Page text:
The in­her­i­tance you don’t want

Money habits are of­ten passed from one gen­er­a­tion to the next

Toronto Star - - SMART MONEY - SUZANNE WOOLLEY

You may have re­ceived a big in­her­i­tance you’re not aware of it: your money-han­dling skills.

Eco­nom­ics pro­fes­sors at the Univer­sity of Copen­hagen have found that if a par­ent was in de­fault on a loan at the end of the year (their study looked at data from 2004 to 2011), the chance of de­fault for their chil­dren was more than four times as high as for those whose par­ents were model fi­nan­cial cit­i­zens. And that’s across all lev­els of parental in­come, loan bal­ances and other mea­sures, in­clud­ing that of in­tel­li­gence.

The study an­a­lyzed about 30 mil­lion per­sonal loans held by some five mil­lion Danes aged18 to 45. It linked that in­for­ma­tion to gov­ern­ment data, in­clud­ing in­come level and ed­u­ca­tion for the bor­row­ers and their par­ents.

The key finding: The share of 30-year-olds in fi­nan­cial trou­ble — nar­rowly de­fined in this study as be­ing at least 60 days late on a loan at the end of the year — was 5 per cent among those whose par­ents showed no sim­i­lar sign of fi­nan­cial trou­ble.

It was 23 per cent for kids whose par­ents’ records showed fi­nan­cial trou­ble.

The study fol­lows other re­search con­clud­ing that risk at­ti­tudes seem to be handed down by gen­er­a­tion. It couldn’t rule out the chance that long-last­ing health shocks had an ef­fect on in­come that car­ried over to the next gen­er­a­tion, but it did find ev­i­dence that shared com­mon shocks tied to the busi­ness cy­cle, such as a par­ent and child un­em­ployed at the same time, weren’t likely causes for the cor­re­la­tion.

An ear­lier study that lends sup­port to the Copen­hagen work found that adoptees with par­ents who take on more in­vest­ment risk in their port­fo­lios tend to make fi­nan­cial de­ci­sions for their own port­fo­lios that re­flect sim­i­lar lev­els of risk. It con­cluded nur­ture plays a sub­stan­tially larger role than na­ture in fi­nan­cial risk­tak­ing among par­ents and chil­dren.

That’s not to say our hard wir­ing plays no role. A 2015 study of iden­ti­cal and fra­ter­nal twins in Swe­den con­cluded that “ge­netic dif­fer­ences ex­plain about 33 per cent of the vari­a­tion in sav­ings propen­si­ties across in­di­vid­u­als,” finding that par­ent­ing plays a part in the dif­fer­ences in the twins’ sav­ings be­hav­iour early on but that the ef­fect waned over time. The re­searchers used dif­fer­ent meth­ods from those of the Copen­hagen pro­fes­sors. The Copen­hagen au­thors also found that for the same in­ter­est rate, the de­fault in­ci­dence was sub­stan­tially higher for those whose par­ents were in de­fault than for those whose par­ents weren’t. Loans with an in­ter­est rate of 5 per cent had a prob­a­bil­ity of de­fault within the next seven years of 0.5 per cent if a par­ent wasn’t in de­fault in 2004, but the prob­a­bil­ity rose to 1.75 per cent if a par­ent was, the au­thors write.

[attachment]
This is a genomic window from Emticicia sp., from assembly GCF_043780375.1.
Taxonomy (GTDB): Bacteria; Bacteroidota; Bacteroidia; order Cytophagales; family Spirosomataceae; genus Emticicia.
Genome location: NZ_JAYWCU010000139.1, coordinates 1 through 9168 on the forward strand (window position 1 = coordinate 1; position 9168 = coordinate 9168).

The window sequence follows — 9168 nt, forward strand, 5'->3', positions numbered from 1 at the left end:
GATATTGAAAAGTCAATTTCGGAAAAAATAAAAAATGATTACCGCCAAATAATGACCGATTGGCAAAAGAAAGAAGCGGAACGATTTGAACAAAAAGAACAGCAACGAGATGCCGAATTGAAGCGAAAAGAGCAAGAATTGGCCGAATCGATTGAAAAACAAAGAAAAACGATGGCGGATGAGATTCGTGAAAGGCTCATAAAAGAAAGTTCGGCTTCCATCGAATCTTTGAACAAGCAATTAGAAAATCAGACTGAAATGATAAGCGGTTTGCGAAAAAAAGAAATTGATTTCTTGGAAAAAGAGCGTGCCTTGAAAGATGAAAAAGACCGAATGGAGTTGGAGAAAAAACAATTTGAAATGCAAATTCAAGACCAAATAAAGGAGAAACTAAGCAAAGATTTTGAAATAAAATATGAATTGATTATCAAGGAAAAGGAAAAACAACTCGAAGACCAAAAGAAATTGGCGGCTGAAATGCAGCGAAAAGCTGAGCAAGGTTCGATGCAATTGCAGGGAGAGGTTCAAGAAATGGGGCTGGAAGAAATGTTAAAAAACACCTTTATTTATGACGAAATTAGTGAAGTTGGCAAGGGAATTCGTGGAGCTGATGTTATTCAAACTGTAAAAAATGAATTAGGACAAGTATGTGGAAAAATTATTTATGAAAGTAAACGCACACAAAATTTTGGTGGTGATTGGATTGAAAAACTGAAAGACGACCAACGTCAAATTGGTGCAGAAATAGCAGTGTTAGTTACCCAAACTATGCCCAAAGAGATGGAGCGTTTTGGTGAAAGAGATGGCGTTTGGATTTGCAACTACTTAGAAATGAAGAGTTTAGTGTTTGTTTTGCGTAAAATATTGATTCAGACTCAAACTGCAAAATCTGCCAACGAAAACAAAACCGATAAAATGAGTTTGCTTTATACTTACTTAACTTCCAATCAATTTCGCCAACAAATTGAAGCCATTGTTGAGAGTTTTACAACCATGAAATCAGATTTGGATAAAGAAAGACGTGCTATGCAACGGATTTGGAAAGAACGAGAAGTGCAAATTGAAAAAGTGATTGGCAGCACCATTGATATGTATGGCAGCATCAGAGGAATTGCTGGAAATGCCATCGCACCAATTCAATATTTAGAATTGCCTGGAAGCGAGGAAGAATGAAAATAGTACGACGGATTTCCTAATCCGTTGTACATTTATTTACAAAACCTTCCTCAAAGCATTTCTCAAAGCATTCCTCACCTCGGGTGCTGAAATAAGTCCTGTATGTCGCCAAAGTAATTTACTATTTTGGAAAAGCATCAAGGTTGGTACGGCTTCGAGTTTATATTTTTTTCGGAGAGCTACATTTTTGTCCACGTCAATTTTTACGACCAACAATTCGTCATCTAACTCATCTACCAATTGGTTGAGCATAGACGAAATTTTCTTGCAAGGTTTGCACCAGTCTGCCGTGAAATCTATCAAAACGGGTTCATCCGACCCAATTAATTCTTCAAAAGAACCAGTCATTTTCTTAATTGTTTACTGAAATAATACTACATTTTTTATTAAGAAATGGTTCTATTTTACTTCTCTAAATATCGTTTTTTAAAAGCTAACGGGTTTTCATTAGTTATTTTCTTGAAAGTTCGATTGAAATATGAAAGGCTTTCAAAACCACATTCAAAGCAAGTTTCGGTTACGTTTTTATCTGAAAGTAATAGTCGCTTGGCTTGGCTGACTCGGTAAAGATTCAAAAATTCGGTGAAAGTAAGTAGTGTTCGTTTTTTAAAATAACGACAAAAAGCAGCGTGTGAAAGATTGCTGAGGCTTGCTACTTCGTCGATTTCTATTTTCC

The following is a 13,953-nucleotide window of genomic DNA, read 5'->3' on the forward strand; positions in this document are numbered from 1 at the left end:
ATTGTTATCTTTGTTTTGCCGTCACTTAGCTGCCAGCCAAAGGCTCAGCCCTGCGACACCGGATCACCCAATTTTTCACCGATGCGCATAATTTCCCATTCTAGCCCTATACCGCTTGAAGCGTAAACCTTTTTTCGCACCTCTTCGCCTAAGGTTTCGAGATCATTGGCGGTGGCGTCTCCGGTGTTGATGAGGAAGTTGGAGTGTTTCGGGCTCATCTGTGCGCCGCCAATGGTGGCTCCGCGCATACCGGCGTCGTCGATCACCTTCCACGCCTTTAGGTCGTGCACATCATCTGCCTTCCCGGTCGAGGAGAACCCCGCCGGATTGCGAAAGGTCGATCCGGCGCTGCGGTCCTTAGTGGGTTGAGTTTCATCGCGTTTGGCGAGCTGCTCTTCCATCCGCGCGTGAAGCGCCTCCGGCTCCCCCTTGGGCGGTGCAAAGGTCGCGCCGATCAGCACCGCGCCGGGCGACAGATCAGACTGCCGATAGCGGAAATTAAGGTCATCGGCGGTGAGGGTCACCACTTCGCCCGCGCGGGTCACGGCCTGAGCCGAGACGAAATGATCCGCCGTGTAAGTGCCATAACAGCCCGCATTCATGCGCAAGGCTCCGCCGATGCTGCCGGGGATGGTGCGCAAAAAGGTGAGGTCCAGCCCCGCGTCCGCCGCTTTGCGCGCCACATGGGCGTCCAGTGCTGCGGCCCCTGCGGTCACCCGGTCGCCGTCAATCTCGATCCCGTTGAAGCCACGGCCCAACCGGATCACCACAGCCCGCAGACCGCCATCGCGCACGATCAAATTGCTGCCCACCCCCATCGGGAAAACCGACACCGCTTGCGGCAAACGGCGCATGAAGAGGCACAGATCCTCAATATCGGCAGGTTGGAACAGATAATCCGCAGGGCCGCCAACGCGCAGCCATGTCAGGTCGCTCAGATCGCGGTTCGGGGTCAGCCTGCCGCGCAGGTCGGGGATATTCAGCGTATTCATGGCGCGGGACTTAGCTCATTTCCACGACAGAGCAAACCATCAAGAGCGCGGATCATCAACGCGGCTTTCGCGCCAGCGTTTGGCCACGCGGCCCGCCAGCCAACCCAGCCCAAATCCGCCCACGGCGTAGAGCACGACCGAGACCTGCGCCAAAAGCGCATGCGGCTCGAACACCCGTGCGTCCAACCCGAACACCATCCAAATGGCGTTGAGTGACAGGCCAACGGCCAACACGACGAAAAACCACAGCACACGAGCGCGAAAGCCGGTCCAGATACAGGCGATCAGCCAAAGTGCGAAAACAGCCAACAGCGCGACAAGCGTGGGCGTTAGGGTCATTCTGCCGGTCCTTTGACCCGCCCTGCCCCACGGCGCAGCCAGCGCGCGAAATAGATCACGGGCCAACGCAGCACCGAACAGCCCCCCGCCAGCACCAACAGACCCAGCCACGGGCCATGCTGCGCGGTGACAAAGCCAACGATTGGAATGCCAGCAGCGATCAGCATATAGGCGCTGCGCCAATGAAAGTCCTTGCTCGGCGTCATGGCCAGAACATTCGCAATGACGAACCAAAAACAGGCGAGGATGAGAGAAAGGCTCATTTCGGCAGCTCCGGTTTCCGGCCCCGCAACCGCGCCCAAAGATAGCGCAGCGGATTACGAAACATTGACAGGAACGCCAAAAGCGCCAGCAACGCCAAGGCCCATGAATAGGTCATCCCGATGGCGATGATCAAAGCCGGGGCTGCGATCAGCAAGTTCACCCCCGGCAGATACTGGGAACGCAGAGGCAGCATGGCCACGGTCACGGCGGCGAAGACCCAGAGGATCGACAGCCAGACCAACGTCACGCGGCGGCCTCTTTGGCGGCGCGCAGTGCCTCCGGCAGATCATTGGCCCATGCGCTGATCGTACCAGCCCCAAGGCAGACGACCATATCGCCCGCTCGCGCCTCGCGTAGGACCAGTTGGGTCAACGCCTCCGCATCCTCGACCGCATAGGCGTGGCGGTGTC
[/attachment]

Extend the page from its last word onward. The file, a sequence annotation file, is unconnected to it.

That means that “in­di­vid­u­als with par­ents who are not in de­fault on av­er­age pay an in­ter­est rate penalty to cover the losses in­curred by in­di­vid­u­als who de­fault be­cause they have adopted the fi­nan­cial be­hav­iour of their par­ents,” the study found.

That’s be­cause the two types of bor­row­ers pay the same rate, all else be­ing equal.

The re­searchers note that some of their con­clu­sions may not ap­ply in coun­tries with­out Den­mark’s strong so­cial safety net. They looked to see if par­ents and kids might both de­fault on loans be­cause a par­ent had strained his or her re­sources to pro­vide fi­nan­cial help to a child, but a drop in fi­nan­cial wealth for Danes who be­came un­em­ployed wasn’t ac­com­pa­nied by a de­cline in their par­ents’ wealth.

In fact, in coun­tries with weaker so­cial sup­port sys­tems, such as the U.S., par­ents are like­lier to put their own fi­nances in peril to help out kids in trou­ble. The par­ent-child re­la­tion­ship, then, could have an even stronger cor­re­la­tion in loan de­faults, the au­thors write.

Even if some of our at­ti­tudes to­ward money are hard-wired, no one wants to pass along a legacy of fi­nan­cial in­sta­bil­ity. There are many ways to nur­ture self-con­trol and high­light the dif­fer­ence be­tween “wants” and “needs.” Be­yond prompt loan re­pay­ment, that goes for the panoply of our fi­nan­cial lives, from weekly bud­get­ing to re­tire­ment sav­ing.

DREAMSTIME

There are many ways to nur­ture self-con­trol in chil­dren and high­light the dif­fer­ence be­tween “wants” and “needs.”

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